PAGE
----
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Social Security Disability


Ohio Social Security Disability Lawyers Helping People in Central and Southern Ohio

Many people are faced with the inability to work at some point in their lives, whether due to illness, accident, or injury. For over 35 years, the firm’s attorneys have helped clients obtain the financial benefits that are so important to their future.

Applying for Social Security Disability or Supplemental Security Income

The ultimate question in all Social Security Disability (SSD) and Supplemental Security Income (SSI) cases is why the claimant can’t work. Both programs are governed by a complicated collection of regulations, rulings and case law decisions.

An applicant must have physical and mental limitations that affect work functions that are medically determinable. Work is defined as 8 hours per day, 5 days per week and is referred to as substantial gainful work activity (SGA). Part time work or sheltered work is not SGA.

Generally, the focus for disability requires having significant functional limitations that are characterized as being markedly impaired limitations (that is something more than mild or moderate). The focus for evaluating markedly impaired functions is whether the impairment affects age appropriate cognitive and communications functions, social functions, personal functions or whether there are difficulties in maintaining concentration, persistence, or pace.

Common examples of physical work functions are the ability to sit, stand, walk and lift. Common mental work functions are the ability to concentrate, persist, maintain pace, follow simple one and two step instructions or engage in work with minimal contact with co-workers, supervisors or the general public.

Chances of success increase with a person’s age starting at age 50. Continuous re-filing is usually less successful than appealing an initial denial at least twice up through the Administrative Law Judge hearing level.

Excerpted from SSA Publication No. 05-10029, June 2012

How does Social Security decide if you are disabled?

Social Security uses a five-step process to decide if you are disabled.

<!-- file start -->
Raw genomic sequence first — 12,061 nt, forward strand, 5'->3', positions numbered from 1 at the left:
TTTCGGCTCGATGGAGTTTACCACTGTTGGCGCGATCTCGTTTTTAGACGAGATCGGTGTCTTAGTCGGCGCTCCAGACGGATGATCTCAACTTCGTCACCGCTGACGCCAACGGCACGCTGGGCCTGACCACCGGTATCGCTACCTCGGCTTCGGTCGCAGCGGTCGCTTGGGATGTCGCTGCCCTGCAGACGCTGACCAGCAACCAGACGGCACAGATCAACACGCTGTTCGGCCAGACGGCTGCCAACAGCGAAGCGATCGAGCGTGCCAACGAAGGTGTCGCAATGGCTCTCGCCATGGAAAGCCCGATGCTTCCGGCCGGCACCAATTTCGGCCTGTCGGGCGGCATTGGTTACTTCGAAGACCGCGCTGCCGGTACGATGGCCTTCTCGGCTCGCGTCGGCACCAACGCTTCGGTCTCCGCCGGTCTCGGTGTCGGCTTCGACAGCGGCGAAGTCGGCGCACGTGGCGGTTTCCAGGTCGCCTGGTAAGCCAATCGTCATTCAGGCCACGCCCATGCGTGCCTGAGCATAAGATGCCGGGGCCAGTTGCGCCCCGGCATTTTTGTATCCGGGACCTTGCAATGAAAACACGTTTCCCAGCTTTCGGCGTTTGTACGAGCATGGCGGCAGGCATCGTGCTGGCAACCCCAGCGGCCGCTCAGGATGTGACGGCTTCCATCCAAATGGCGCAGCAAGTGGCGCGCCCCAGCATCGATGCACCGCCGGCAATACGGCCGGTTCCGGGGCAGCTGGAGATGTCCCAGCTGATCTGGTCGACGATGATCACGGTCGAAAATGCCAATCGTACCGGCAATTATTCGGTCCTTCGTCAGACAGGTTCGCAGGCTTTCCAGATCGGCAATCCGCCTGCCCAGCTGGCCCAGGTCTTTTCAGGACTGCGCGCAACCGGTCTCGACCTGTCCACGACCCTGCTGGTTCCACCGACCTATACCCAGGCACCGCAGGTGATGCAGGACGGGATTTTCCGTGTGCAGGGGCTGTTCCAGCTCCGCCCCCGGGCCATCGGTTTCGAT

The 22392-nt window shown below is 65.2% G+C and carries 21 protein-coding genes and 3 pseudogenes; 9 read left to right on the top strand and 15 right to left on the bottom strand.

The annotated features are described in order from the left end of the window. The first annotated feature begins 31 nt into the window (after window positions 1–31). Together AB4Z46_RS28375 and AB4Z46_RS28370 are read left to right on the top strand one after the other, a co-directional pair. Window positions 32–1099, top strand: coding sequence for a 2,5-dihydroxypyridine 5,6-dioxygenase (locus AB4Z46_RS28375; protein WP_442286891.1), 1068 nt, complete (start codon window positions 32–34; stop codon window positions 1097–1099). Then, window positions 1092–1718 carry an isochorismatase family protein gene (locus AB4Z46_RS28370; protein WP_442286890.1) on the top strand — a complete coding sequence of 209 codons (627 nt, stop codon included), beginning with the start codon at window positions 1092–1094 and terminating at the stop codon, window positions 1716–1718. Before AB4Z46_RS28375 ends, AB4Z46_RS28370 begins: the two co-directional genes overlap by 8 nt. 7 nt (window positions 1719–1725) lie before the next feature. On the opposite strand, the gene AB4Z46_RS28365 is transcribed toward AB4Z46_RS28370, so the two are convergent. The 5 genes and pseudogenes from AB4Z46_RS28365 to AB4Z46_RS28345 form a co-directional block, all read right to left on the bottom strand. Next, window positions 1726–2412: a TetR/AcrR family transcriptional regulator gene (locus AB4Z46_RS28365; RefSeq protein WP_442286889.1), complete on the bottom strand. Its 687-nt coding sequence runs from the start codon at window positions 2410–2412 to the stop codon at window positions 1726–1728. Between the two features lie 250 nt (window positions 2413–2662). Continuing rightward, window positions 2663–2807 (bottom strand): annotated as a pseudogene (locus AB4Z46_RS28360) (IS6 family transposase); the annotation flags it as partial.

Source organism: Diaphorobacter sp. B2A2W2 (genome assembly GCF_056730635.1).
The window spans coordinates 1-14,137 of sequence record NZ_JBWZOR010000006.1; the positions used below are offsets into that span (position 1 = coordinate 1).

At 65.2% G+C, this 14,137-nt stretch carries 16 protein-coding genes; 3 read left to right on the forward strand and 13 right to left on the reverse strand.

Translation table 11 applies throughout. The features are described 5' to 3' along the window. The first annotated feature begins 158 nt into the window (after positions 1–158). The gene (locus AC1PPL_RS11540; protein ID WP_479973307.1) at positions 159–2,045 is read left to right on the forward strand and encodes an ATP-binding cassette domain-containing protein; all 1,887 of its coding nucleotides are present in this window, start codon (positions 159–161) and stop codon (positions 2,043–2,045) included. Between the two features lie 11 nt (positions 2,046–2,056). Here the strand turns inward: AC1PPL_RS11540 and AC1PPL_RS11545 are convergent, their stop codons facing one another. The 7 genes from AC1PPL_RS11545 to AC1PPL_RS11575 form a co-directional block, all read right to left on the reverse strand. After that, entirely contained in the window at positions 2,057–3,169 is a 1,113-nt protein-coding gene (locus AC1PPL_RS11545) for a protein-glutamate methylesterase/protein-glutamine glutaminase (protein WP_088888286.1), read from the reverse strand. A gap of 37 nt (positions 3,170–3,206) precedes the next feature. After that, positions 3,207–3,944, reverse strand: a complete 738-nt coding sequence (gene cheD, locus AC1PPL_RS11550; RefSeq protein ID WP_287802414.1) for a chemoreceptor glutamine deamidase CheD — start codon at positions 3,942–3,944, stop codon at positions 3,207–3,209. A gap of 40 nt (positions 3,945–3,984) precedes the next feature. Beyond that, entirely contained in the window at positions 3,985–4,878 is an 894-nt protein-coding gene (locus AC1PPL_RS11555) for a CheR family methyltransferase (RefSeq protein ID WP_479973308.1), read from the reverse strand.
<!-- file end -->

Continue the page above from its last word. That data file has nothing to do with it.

1. Are you working? If you are working and your earnings average more than a certain amount each month, Social Security generally will not consider you disabled. The amount changes each year. If you are not working, or your monthly earnings average the current amount or less, the state agency then looks at your medical condition.
  2. Is your medical condition “severe”? For the state agency to decide that you are disabled, your medical condition must significantly limit your ability to do basic work activities, such as walking, sitting and remembering, for at least one year. If your medical condition is not that severe, the state agency will not consider you disabled. If your condition is that severe, the state agency goes on to step three.
  3. Is your medical condition on the List of Impairments? The state agency has a List of Impairments that describes medical conditions that are considered so severe that they automatically mean that you are disabled as defined by law. If your condition (or combination of medical conditions) is not on this list, the state agency looks to see if your condition is as severe as a condition that is on the list. If the severity of your medical condition meets or equals that of a listed impairment, the state agency will decide that you are disabled. If it does not, the state agency goes on to step four.
  4. Can you do the work you did before? At this step, the state agency decides if your medical condition prevents you from being able to do the work you did previously. If it does not, the state agency will decide that you are not disabled. If it does, the state agency goes on to step five.
  5. Can you do any other type of work? If you cannot do the work you did in the past, the state agency looks to see if you would be able to do other work. It evaluates your medical condition, your age, education, past work experience and any skills you may have that could be used to do other work. If you cannot do other work, the state agency will decide that you are disabled. If you can do other work, the state agency will decide that you are not disabled.

Call us for help with your Social Security Disability claim

Even a brief review of the disability determination process excerpted above reveals how complicated Social Security’s regulations can be. Columbus Social Security Disability lawyer Darin Kendall has helped clients navigate the difficult Social Security process and obtain their disability benefits. We serve clients throughout Central and Southern Ohio, including Cincinnati, Dayton, Columbus and Mansfield. Call us today at 614-469-8125 for a free consultation.

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Social Security FAQs

How does the federal government define "disabled"?...

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